Within the space of one month, London’s Jazz Cafe plays host for two singular names in the Afrobeat genre: representing the old guard is Tony Allen, one of the foremost figures in the music’s inception. Representing the new generation is the Antibalas Afrobeat Orchestra, a wild collection of New Yorkers with its own niche on the international circuit.

Tony Allen is living history. One of the pioneers of Afrobeat, along with the legendary Fela Kuti, he has been described by Brian Eno as “perhaps the greatest drummer who has ever lived”. This towering reputation and illustrious past warranted high expectations of his group when they played a packed Jazz Café on March 27.

As I entered to a stream of pulsating beats and hypnotic basslines, it was disappointing to see only a single brass player on stage. Although he put up a valiant effort, the simulated chorus effect on Nicholas Giraud’s trumpet was a long way from the heavy barrage created by a full horn section which is so vital to the genre.

The band was tight enough, driven forward by Allen’s ever-changing rhythmic variations assimilating jazz, funk, African highlife and other traditional styles. Bassist Rody Cereyon produced the evening’s most memorable solo, drawing screams of respect and encouragement from the Thursday night crowd, and it was clear that all the musicians were sharing this enjoyment.

However, there was something else missing from the performance. Many of the songs began strongly but proceeded to lower in tempo, lacking the verve and bite of Fela’s recordings. The in-your-face bullishness and rebellious attitude which defined early Afrobeat was scarcely detectable. Perhaps Mr Allen has calmed with age – he is nearly 70 – but I can’t help thinking a larger band would have greatly benefited the cause.

The value of numbers will surely be proven when New York’s 12-man Antibalas Afrobeat Orchestra invade the same venue in April. Fresh from the recent release of Security, the group has firmly established itself as a leader of the genre by touring extensively in North America and Europe.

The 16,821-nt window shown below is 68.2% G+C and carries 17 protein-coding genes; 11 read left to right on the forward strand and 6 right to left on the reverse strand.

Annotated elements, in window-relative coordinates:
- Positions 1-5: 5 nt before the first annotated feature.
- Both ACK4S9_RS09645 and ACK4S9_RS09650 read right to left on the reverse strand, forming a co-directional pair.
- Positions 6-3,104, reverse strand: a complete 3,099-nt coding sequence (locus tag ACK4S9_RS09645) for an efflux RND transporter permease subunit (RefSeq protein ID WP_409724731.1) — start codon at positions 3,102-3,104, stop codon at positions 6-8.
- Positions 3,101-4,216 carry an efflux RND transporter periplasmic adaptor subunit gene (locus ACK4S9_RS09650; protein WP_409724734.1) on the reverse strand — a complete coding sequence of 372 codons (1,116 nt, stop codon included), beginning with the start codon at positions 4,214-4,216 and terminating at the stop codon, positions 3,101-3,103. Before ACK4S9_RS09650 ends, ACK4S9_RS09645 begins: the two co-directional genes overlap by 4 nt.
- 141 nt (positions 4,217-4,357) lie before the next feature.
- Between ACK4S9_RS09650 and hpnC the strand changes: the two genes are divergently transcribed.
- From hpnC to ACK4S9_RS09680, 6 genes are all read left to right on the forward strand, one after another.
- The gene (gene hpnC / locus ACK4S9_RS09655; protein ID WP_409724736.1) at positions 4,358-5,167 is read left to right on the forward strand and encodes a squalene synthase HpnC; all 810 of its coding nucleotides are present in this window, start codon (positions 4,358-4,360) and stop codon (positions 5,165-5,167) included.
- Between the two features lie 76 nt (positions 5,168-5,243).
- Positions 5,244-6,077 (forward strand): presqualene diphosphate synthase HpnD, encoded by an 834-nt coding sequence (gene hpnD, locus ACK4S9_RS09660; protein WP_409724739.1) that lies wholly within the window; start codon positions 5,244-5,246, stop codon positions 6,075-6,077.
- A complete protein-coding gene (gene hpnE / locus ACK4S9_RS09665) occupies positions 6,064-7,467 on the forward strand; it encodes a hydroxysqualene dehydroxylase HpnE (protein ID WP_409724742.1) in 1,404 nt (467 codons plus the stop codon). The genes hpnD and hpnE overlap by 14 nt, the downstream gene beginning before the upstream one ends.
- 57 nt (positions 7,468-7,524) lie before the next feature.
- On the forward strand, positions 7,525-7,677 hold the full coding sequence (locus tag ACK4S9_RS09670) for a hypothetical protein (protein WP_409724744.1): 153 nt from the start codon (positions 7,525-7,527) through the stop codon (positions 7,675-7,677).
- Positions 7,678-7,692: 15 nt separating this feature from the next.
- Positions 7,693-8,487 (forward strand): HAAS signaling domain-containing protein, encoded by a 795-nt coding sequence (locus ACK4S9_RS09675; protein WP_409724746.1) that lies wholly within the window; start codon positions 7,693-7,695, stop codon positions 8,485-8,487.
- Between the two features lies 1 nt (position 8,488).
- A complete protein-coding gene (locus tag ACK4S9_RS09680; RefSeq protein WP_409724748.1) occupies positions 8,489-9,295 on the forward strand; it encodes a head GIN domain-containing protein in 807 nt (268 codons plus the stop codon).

In the same way Tony Allen incorporates other music into his unique drumming voice, the Antibalas sound consists of many diverse elements beyond its African core. It is a potent reflection of the cultural melting pot that is New York City: funk, folk, jazz, Latin and soul are all detectable, spearheaded by a five-piece horn section and several polyrhythmic percussionists. Lyrics often display a defiant streak in the fine tradition of Afrobeat itself.

If Antibalas can maintain current momentum, the Brooklyn-based collective will surely continue to draw massive crowds and rave reviews alike. The next few years are going to be crucial in the development of what may well become a seminal force in world music.

Another name currently in the vanguard of new Afrobeat is The Budos Band. Hailing from the slightly more genteel surroundings of Staten Island, NY, this 11-piece unit has released two albums on Daptone Records. The Budos will be supporting Antibalas to complete a mouthwatering double bill on April 19 at the Jazz Cafe.

Published @ Fly, 15/4/08 – click here for original.